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SCA Equestrian Games

by THL Anna z Pernstejna

Perhaps you are a spectator enjoying the ambiance of the horse activities at an event.  Or you may be an equestrian in your regular life and are thinking of participating with your horse in the SCA.  To aid in your understanding of our games, I have compiled a list of tips and insights on the various games most commonly played.  Enjoy!

Ring Tilting- Historical Notes:  Scenes of ring tilting can be seen in a number of period illuminations.  It was a common method used by knights to build the skill of targeting a lance.

The Game:  Tilting at the rings involves using a spear to catch rings hanging from a post.  Most generally in the SCA, a ring tilting course involves 3 standards with crossbars for the rings to hang from with Velcro or magnets.  The rings range in size from 1” to 6”, higher points being given for catching the smaller rings.  The standards are set either 21’ or 30’ apart.  The rider makes a straight run along one side of the standards, attempting to catch rings on the tip of the spear, turns around and returns on the other side of the standards, catching more rings.  The spear is loosely couched under the arm, and held either on the same side as the rings or crossing over the horse’s neck, which is harder to do.

Tips:   Hold the spear 5’ from the end, so there is no chance of poking your horse in the eye.  If you are uncomfortable with metal tips you can file down the end of the wooden spear to have a blunt tip.  ***Always hold the spear in an upright position before and after your run and while turning to position yourself for the return run.***   For safety do not let large rings slide over your hand or arm.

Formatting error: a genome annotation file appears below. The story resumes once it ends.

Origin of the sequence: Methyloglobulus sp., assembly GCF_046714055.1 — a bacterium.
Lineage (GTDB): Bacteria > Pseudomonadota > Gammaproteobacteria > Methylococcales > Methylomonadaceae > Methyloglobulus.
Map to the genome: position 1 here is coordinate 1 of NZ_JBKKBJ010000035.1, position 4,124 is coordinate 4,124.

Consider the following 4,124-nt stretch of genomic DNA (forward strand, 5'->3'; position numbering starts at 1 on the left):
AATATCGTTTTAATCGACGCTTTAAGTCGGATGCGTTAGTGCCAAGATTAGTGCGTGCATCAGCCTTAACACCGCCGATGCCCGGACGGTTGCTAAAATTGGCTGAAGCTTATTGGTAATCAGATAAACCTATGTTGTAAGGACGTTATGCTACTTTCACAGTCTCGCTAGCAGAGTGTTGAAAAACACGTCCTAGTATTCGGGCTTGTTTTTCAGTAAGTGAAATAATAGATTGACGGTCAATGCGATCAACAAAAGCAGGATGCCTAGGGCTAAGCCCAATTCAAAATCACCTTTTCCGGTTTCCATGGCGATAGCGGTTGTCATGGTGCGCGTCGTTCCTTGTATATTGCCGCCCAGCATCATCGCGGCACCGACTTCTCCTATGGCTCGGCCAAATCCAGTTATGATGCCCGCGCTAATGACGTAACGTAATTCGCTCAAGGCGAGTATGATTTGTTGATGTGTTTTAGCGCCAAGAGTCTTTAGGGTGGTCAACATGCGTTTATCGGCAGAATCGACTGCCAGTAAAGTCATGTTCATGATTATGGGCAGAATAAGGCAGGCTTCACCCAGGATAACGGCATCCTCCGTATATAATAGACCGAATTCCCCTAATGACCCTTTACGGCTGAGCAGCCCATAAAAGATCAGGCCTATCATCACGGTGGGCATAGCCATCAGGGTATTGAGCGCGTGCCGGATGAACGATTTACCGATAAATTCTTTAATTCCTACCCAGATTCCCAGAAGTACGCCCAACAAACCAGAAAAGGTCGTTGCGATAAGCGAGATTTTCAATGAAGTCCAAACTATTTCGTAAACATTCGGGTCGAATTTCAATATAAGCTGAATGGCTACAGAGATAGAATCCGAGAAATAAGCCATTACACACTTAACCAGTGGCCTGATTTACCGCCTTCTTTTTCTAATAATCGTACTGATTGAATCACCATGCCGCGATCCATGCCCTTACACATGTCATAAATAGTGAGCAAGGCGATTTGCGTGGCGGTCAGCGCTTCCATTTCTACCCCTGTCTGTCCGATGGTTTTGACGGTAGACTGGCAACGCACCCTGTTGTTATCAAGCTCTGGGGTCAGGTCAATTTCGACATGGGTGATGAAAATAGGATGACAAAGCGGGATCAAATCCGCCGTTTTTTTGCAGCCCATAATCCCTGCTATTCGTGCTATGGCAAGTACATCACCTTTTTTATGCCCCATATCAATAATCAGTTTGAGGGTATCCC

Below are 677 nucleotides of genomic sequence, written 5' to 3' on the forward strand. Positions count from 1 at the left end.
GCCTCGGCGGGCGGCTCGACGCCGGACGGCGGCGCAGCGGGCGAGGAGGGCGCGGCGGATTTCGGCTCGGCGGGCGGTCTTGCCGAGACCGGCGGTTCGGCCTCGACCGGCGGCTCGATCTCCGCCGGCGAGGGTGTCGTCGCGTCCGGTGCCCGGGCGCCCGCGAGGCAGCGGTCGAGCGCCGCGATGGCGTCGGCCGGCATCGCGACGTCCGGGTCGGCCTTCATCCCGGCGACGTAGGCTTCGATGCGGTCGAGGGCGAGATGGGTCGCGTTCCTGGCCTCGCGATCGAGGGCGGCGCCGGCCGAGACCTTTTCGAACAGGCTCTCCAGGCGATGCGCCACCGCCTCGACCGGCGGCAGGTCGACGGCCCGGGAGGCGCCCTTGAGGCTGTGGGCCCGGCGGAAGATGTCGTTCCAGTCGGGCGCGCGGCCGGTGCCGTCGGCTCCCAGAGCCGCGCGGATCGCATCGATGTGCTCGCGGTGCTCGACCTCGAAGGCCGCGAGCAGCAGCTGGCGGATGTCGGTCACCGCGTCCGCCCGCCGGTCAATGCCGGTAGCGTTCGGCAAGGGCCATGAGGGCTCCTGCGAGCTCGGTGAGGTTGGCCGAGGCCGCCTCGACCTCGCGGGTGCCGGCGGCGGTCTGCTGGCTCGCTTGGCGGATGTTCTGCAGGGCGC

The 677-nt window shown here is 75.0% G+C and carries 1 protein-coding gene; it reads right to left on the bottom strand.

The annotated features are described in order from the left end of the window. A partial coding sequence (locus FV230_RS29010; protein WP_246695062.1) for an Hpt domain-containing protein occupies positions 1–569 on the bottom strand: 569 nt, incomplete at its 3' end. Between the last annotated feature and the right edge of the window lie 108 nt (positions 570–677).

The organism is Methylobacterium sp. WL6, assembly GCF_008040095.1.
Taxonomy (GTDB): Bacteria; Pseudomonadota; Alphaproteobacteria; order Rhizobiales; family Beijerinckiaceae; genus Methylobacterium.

Variations:  Try turning the crossbar parallel to your direction of travel and add more rings.  Or apply rings to the post support and see how low you can go to catch rings. Try catching rings with a sword.

Reeds- Historical Notes:  Middle Eastern cultures would place reeds in rows in the sand and run past them, cutting several inches off the top with a sword.  After successive runs, most of the reed was gone.

The Game:  The alternating reeds course involves two rows of  posts set up 21.5’ apart in an alternating manner.  On top of the posts are wooden dowels of varying lengths (2”-12”) attached with Velcro, magnets, or weights and a lanyard.  The rider goes in a straight line between the rows, using a sword to knock over the reed tops, swinging to both the right and left.  More points are awarded for knocking over the smaller tops.

Tips:  When running the course, stay in an upright position, do not lean to either side!  Look straight ahead and use your peripheral vision to aim for the reeds.  Try to develop a rhythm as you ride the course.  The sword should be swung in a backwards motion, never forward toward the horse’s head.  When not in use, or between swings, hold the sword as if it were a torch, in an upright position.

Variations:  The course can be set up with only one row of reeds.  Or try setting the reeds closer together.